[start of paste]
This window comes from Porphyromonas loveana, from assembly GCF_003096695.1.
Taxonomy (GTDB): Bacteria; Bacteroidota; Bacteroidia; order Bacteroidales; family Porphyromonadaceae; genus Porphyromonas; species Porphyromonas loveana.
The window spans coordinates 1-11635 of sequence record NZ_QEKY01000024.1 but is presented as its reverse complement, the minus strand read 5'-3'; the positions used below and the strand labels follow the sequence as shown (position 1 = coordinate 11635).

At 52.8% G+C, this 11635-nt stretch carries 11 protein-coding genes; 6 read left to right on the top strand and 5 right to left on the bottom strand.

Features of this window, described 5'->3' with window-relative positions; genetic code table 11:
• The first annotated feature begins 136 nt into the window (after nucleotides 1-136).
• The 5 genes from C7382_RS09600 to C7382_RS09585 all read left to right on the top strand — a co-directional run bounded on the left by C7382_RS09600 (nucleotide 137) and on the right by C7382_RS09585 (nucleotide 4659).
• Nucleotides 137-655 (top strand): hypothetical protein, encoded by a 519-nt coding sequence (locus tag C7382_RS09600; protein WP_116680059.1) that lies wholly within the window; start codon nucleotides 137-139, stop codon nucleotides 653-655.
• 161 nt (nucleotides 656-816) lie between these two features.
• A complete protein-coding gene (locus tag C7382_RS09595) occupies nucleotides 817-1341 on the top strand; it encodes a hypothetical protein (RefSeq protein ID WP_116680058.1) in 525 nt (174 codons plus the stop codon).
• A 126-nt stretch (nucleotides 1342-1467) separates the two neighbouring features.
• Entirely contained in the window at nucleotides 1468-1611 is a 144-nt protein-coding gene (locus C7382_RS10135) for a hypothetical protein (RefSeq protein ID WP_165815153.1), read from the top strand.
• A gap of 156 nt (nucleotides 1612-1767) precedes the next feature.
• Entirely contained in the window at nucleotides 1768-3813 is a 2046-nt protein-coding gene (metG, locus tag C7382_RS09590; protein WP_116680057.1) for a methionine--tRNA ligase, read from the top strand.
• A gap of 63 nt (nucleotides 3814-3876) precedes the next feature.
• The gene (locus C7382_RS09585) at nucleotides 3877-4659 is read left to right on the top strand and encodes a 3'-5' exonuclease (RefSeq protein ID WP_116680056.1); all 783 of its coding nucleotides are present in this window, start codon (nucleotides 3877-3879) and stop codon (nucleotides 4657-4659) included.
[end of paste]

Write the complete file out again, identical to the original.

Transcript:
This window comes from Porphyromonas loveana, from assembly GCF_003096695.1.
Taxonomy (GTDB): Bacteria; Bacteroidota; Bacteroidia; order Bacteroidales; family Porphyromonadaceae; genus Porphyromonas; species Porphyromonas loveana.
The window spans coordinates 1-11635 of sequence record NZ_QEKY01000024.1 but is presented as its reverse complement, the minus strand read 5'-3'; the positions used below and the strand labels follow the sequence as shown (position 1 = coordinate 11635).

At 52.8% G+C, this 11635-nt stretch carries 11 protein-coding genes; 6 read left to right on the top strand and 5 right to left on the bottom strand.

Features of this window, described 5'->3' with window-relative positions; genetic code table 11:
• The first annotated feature begins 136 nt into the window (after nucleotides 1-136).
• The 5 genes from C7382_RS09600 to C7382_RS09585 all read left to right on the top strand — a co-directional run bounded on the left by C7382_RS09600 (nucleotide 137) and on the right by C7382_RS09585 (nucleotide 4659).
• Nucleotides 137-655 (top strand): hypothetical protein, encoded by a 519-nt coding sequence (locus tag C7382_RS09600; protein WP_116680059.1) that lies wholly within the window; start codon nucleotides 137-139, stop codon nucleotides 653-655.
• 161 nt (nucleotides 656-816) lie between these two features.
• A complete protein-coding gene (locus tag C7382_RS09595) occupies nucleotides 817-1341 on the top strand; it encodes a hypothetical protein (RefSeq protein ID WP_116680058.1) in 525 nt (174 codons plus the stop codon).
• A 126-nt stretch (nucleotides 1342-1467) separates the two neighbouring features.
• Entirely contained in the window at nucleotides 1468-1611 is a 144-nt protein-coding gene (locus C7382_RS10135) for a hypothetical protein (RefSeq protein ID WP_165815153.1), read from the top strand.
• A gap of 156 nt (nucleotides 1612-1767) precedes the next feature.
• Entirely contained in the window at nucleotides 1768-3813 is a 2046-nt protein-coding gene (metG, locus tag C7382_RS09590; protein WP_116680057.1) for a methionine--tRNA ligase, read from the top strand.
• A gap of 63 nt (nucleotides 3814-3876) precedes the next feature.
• The gene (locus C7382_RS09585) at nucleotides 3877-4659 is read left to right on the top strand and encodes a 3'-5' exonuclease (RefSeq protein ID WP_116680056.1); all 783 of its coding nucleotides are present in this window, start codon (nucleotides 3877-3879) and stop codon (nucleotides 4657-4659) included.